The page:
Cooking with kids is not only an excellent way to find delectable  “quality time” with the family, it’s a perfect tactic for sneaking in teachable moments, all while  mixing up a batch of good-for-you muffins!  How about math: How many cookies make a dozen?  Or science: Why does butter melt when it’s put over heat? How does a cake rise when it’s put in an oven?  Literacy: What foods begin with the letter “C”?  And even a bit of etiquette: Let’s set a pretty table for supper! Or, let’s take a plate of cookies to the nice lady who lives next door!

And then, of course, there’s the whole issue of good health as it relates to food. Research has shown that Sesame Street’s furry, friendly, familiar characters can have a powerful influence over young children, guiding them to develop positive eating habits and to delight in exercise—strong ingredients for lifelong health. Sesame Street’s ongoing initiative, “Healthy Habits for Life,” proves that young children are more interested in healthy foods and good eating practices when these subjects are reinforced in fun, creative, colorful, and active ways.  That’s what Sesame Street cookbooks have strived to achieve. Read More

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Being Here for Each Other in Oklahoma

By Mindy Brooks


Mindy Brooks is Director of Education and Research for Sesame Workshop.

My first vivid memory of a tornado was the day my sister was born. I was 4 years old, it was nighttime, and I was alone with my grandmother who spent the majority of her adult years in Papua New Guinea. I vividly remember hearing the voice of Gary England (an Oklahoma meteorologist) giving advice about the storm and telling us to quickly take cover. To my preschool brain it was targeted solely for us and our house. I remember the panic my grandma expressed as she was new to tornados. I remember talking about how to take cover, securing the mattress over us in the bathtub, and holding on to her. And, even more vividly, I remember the feeling of fear that my parents weren’t there to protect me. Read More

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Bangladeshi Filmmaking Program Teaches Kids to Teach us

By Kara Koch


Kara Koch is the Production Coordinator in Sesame Workshop’s International Creative department. She works on co-productions in Bangladesh, Indonesia, India, Israel, South Africa, and the Gulf.

Screening and dissecting videos. Writing treatments. Operating a camera, microphone, and light board. Taking written and oral exams.

You might think these are things only college students would be doing in an advanced film course, but if you are a 12-year-old kid in Bangladesh’s Rural Live Action Film Program, they are just the sort of skills you will learn to master in just a few months. Read More

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May 30, 2013

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Sesame Workshop’s 11th Annual Benefit Gala

By Sesame Workshop


George Stephanopoulos and Ali Wentworth hosted Sesame Workshop’s 11th Annual Benefit Gala celebrating the organization’s commitment to early childhood education. The event honored Susie Buffett, chair of The Sherwood Foundation, and Qualcomm’s chairman and CEO, Dr. Paul Jacobs, accepted the corporate leadership award. Photo credit: Clint Spaulding.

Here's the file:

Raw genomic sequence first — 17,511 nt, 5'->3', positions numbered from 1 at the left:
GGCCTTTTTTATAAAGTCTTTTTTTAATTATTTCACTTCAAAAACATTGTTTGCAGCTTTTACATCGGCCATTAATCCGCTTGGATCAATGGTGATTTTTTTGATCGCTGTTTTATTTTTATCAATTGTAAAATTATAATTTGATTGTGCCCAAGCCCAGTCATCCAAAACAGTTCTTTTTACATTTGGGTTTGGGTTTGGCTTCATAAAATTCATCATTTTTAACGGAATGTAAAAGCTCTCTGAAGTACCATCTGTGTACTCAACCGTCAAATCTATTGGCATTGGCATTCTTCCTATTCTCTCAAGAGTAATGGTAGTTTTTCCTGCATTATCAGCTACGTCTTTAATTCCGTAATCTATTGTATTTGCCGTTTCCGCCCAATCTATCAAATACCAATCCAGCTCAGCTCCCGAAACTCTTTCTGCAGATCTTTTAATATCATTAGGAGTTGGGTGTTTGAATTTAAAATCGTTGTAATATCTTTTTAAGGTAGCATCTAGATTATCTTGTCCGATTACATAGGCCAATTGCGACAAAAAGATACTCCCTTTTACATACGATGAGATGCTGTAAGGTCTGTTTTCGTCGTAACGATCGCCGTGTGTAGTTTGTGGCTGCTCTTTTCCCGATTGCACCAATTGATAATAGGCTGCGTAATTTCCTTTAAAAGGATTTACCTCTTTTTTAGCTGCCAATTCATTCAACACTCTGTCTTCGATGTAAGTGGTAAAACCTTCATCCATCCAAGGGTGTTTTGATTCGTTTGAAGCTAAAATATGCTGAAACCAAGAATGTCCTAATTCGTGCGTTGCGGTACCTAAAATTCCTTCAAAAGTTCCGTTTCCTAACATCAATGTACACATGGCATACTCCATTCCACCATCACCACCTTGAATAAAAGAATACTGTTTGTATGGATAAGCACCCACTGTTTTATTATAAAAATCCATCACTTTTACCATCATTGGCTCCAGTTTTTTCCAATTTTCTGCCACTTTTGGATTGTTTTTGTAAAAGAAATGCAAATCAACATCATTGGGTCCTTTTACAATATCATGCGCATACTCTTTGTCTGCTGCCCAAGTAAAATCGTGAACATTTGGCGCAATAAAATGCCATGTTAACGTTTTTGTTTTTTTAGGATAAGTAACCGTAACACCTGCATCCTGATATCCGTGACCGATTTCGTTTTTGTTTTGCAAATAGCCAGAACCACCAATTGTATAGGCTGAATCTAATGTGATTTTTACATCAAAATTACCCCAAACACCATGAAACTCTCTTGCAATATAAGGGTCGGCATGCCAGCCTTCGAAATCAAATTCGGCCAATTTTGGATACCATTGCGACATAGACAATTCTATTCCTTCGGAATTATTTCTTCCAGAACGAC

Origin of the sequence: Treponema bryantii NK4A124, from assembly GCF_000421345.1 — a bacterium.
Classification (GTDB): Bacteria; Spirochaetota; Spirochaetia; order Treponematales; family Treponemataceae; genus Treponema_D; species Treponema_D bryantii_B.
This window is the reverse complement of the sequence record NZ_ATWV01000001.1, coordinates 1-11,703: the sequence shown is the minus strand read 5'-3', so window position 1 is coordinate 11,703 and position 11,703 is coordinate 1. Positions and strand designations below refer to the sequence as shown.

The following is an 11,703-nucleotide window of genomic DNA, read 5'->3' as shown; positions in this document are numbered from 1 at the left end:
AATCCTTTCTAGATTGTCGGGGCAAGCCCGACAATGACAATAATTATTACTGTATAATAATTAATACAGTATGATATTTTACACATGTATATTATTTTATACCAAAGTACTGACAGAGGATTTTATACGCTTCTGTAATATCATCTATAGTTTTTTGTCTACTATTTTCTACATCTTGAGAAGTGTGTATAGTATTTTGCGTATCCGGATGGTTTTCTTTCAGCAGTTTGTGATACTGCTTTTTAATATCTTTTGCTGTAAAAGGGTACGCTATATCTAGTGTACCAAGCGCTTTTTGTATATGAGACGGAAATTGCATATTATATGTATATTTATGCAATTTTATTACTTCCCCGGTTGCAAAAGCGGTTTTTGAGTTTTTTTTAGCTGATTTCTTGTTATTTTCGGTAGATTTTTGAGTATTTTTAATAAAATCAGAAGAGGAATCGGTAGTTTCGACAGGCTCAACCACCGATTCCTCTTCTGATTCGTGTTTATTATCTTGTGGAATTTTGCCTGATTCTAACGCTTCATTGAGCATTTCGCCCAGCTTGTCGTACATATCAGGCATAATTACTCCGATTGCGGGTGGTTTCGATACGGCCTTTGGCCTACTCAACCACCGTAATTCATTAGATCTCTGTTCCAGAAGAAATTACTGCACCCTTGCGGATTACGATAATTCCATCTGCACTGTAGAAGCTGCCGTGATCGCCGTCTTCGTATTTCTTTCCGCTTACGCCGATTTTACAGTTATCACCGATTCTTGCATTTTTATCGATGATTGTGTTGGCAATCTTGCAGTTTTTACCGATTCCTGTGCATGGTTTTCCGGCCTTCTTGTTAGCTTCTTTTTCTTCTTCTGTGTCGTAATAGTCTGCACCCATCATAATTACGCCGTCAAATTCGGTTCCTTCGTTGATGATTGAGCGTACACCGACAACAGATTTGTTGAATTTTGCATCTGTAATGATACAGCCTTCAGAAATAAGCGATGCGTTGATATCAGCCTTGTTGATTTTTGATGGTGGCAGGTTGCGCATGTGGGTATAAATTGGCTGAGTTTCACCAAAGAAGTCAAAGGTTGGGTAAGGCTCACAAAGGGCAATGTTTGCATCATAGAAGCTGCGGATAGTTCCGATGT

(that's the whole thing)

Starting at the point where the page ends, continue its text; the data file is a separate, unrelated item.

George Stephanopoulos and Ali Wentworth

Sesame Workshop founder, Joan Ganz Cooney, at the organization’s 11th Annual Benefit Gala celebrating its commitment to early childhood education. The event honored Susie Buffett, chair of The Sherwood Foundation, and Qualcomm’s chairman and CEO, Dr. Paul Jacobs, accepted the corporate leadership award. Photo credit: Clint Spaulding.

Sesame Street founder Joan Ganz Cooney

 

Dr. Paul E. Jacobs, chairman and CEO of Qualcomm, and his daughter, Jessica, attended Sesame Workshop’s 11th Annual Benefit Gala celebrating the organization’s commitment to early childhood education. The event honored Susie Buffett, chair of The Sherwood Foundation, and Qualcomm. Photo credit: Clint Spaulding.

Dr. Paul E. Jacobs and his daughter Jessica Jacobs

At Sesame Workshop’s 11th Annual Benefit Gala on Wednesday, we were proud to honor both an individual and an organization that champion the importance of early education and work to ensure young children from all walks of life are prepared for school.

Susie Buffett, Chairman of the Sherwood Foundation, received the Global Leadership Award for her commitment to increasing public awareness of the need to invest in educational resources for preschool children at all economic levels. Qualcomm Incorporated received the Corporate Leadership Award for its commitment to leveraging the power of mobile technology to educate children around the globe in new, impactful ways. The award was accepted by Dr. Paul E. Jacobs, Qualcomm’s Chairman and CEO.

Susie Buffett, chair of The Sherwood Foundation, was honored Sesame Workshop’s 11th Annual Benefit Gala celebrating the organization’s commitment to early childhood education. Photo Credit: Clint Spaulding.

Susie Buffett and Oscar.

To learn more about Susie Buffett and the Sherwood Foundation, click here. To learn more about Qualcomm and all the work they do to support the innovative edge of Sesame Workshop’s mission of global education, click here.